376. Wiggle Subsequence

What is a wiggle sequence

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Problem statement

A wiggle sequence is a sequence where the differences between successive numbers strictly alternate between positive and negative. The first difference (if one exists) may be either positive or negative. A sequence with one element and a sequence with two non-equal elements are trivially wiggle sequences.

• For example, `[1, 7, 4, 9, 2, 5]` is a wiggle sequence because the differences `(6, -3, 5, -7, 3)` alternate between positive and negative.

• In contrast, `[1, 4, 7, 2, 5]` and `[1, 7, 4, 5, 5]` are not wiggle sequences. The first is not because its first two differences are positive, and the second is not because its last difference is zero.

A subsequence is obtained by deleting some elements (possibly zero) from the original sequence, leaving the remaining elements in their original order.

Given an integer array `nums`, return the length of the longest wiggle subsequence of `nums`.

Example 1

``````Input: nums = [1,7,4,9,2,5]
Output: 6
Explanation: The entire sequence is a wiggle sequence with differences (6, -3, 5, -7, 3).
``````

Example 2

``````Input: nums = [1,17,5,10,13,15,10,5,16,8]
Output: 7
Explanation: There are several subsequences that achieve this length.
One is [1, 17, 10, 13, 10, 16, 8] with differences (16, -7, 3, -3, 6, -8).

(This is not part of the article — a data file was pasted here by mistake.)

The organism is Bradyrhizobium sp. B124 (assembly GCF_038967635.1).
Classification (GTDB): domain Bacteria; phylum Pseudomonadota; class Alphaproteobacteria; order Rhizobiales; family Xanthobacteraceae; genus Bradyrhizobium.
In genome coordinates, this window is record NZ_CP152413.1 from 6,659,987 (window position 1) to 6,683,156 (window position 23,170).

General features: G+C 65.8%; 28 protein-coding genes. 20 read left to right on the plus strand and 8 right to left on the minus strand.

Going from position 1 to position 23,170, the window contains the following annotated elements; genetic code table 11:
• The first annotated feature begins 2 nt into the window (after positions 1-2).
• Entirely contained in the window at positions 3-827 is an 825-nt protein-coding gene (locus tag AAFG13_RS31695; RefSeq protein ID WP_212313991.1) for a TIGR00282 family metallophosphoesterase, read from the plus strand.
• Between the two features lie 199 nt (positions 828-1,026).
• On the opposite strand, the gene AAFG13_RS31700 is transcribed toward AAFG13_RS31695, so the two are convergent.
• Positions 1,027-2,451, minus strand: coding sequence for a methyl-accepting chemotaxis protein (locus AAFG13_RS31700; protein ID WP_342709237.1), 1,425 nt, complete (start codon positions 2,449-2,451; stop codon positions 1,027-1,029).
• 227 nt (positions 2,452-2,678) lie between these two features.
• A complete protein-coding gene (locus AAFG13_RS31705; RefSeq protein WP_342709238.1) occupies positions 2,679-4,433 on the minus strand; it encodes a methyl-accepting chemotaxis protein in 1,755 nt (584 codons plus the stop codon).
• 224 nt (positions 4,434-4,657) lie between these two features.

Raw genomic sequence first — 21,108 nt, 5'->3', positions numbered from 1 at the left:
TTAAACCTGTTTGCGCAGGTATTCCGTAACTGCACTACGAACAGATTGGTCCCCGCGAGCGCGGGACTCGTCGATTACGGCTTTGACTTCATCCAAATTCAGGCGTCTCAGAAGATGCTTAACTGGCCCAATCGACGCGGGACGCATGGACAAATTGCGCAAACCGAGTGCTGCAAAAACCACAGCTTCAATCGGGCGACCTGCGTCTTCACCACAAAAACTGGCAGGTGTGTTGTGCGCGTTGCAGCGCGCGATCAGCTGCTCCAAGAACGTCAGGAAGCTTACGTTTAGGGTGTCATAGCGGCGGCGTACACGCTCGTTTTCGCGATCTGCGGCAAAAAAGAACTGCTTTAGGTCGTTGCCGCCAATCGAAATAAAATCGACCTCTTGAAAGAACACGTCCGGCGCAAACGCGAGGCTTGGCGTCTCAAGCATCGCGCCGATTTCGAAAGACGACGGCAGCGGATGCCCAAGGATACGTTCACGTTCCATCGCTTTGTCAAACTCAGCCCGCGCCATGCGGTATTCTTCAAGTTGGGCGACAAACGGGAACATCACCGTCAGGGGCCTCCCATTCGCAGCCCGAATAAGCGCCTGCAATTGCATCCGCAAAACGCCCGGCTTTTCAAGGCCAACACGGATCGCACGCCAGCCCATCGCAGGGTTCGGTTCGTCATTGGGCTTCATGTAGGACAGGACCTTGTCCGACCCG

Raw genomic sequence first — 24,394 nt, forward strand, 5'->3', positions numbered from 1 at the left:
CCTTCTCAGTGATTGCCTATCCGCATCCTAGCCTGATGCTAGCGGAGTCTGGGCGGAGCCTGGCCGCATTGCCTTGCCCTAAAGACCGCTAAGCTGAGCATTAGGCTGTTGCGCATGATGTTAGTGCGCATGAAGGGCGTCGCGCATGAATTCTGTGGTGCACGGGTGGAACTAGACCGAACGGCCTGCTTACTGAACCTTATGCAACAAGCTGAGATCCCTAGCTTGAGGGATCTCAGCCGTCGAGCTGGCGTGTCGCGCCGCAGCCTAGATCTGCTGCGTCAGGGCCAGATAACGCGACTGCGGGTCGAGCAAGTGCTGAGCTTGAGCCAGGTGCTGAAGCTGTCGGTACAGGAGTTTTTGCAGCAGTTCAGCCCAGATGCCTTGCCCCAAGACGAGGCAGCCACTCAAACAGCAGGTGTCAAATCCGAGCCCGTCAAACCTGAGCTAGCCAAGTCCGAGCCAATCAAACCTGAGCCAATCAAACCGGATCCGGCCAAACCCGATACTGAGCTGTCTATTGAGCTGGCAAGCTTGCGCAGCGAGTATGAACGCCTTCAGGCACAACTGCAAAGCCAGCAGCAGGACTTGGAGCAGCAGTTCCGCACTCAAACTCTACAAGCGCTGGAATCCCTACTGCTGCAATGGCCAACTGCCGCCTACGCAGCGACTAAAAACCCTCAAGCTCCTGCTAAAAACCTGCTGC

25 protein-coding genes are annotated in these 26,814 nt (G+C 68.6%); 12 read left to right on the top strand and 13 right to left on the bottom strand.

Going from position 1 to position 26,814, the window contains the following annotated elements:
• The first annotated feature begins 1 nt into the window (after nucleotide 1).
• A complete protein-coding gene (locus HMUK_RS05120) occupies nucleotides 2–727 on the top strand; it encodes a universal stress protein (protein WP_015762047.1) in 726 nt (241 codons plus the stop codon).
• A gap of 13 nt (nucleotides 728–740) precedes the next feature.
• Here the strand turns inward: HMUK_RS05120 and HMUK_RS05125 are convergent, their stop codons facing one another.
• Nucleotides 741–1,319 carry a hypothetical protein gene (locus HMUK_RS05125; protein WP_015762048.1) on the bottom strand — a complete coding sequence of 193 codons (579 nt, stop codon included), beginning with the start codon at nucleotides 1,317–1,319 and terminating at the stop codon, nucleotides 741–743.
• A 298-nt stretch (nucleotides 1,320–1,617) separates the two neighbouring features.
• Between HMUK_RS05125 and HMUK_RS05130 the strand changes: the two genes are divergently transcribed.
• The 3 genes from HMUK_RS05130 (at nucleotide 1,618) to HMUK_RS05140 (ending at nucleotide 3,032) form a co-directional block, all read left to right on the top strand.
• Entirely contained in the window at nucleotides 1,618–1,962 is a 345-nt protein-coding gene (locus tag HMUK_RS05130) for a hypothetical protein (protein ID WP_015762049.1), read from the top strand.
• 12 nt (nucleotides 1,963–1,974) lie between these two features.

``````

Example 3

``````Input: nums = [1,2,3,4,5,6,7,8,9]
Output: 2
``````

Constraints

• `1 <= nums.length <= 1000`.

• `0 <= nums[i] <= 1000`.

Follow up: Could you solve this in `O(n)` time?

Solution: Counting the local extrema of `nums`

First, if you pick all local extrema (minima and maxima) of `nums` to form a subsequence `e`, then it is wiggle. Let us call it an extrema subsequence.

Example 2

For `nums = [1,17,5,10,13,15,10,5,16,8]`, the local extrema are `[1,17,5,15,5,16,8]`. It is wiggle and called extrema subsequence.

Note that if `nums.length = n` then `nums[0]` and `nums[n - 1]` are always the first and the last extremum.

Second, given any two successive local extrema `a` and `b`, you cannot have any wiggle subsequence between them. Because the elements between them are either monotonic increasing or decreasing.

That proves the extrema subsequence is the longest wiggle one.

Code

``````#include <iostream>
#include <vector>
using namespace std;
int wiggleMaxLength(vector<int>& nums) {
// nums[0] is always the first extremum
// start to find the second extremum
int i = 1;
while (i < nums.size() && nums[i] == nums[i - 1]) {
i++;
}
if (i == nums.size()) {
// all nums[i] are equal
return 1;
}
int sign = nums[i] > nums[i - 1] ? 1 : -1;
int count = 2;
i++;
while (i < nums.size()) {
if ((nums[i] - nums[i - 1]) * sign < 0) {
// nums[i] is an extremum
count++;
sign = -sign;
}
i++;
}
return count;
}
int main() {
vector<int> nums{1,7,4,9,2,5};
cout << wiggleMaxLength(nums) << endl;
nums = {1,17,5,10,13,15,10,5,16,8};
cout << wiggleMaxLength(nums) << endl;
nums = {1,2,3,4,5,6,7,8,9};
cout << wiggleMaxLength(nums) << endl;
}
``````
``````Output:
6
7
2
``````

Complexity

• Runtime: `O(n)`, where `n = nums.length`.

• Extra space: `O(1)`.

References

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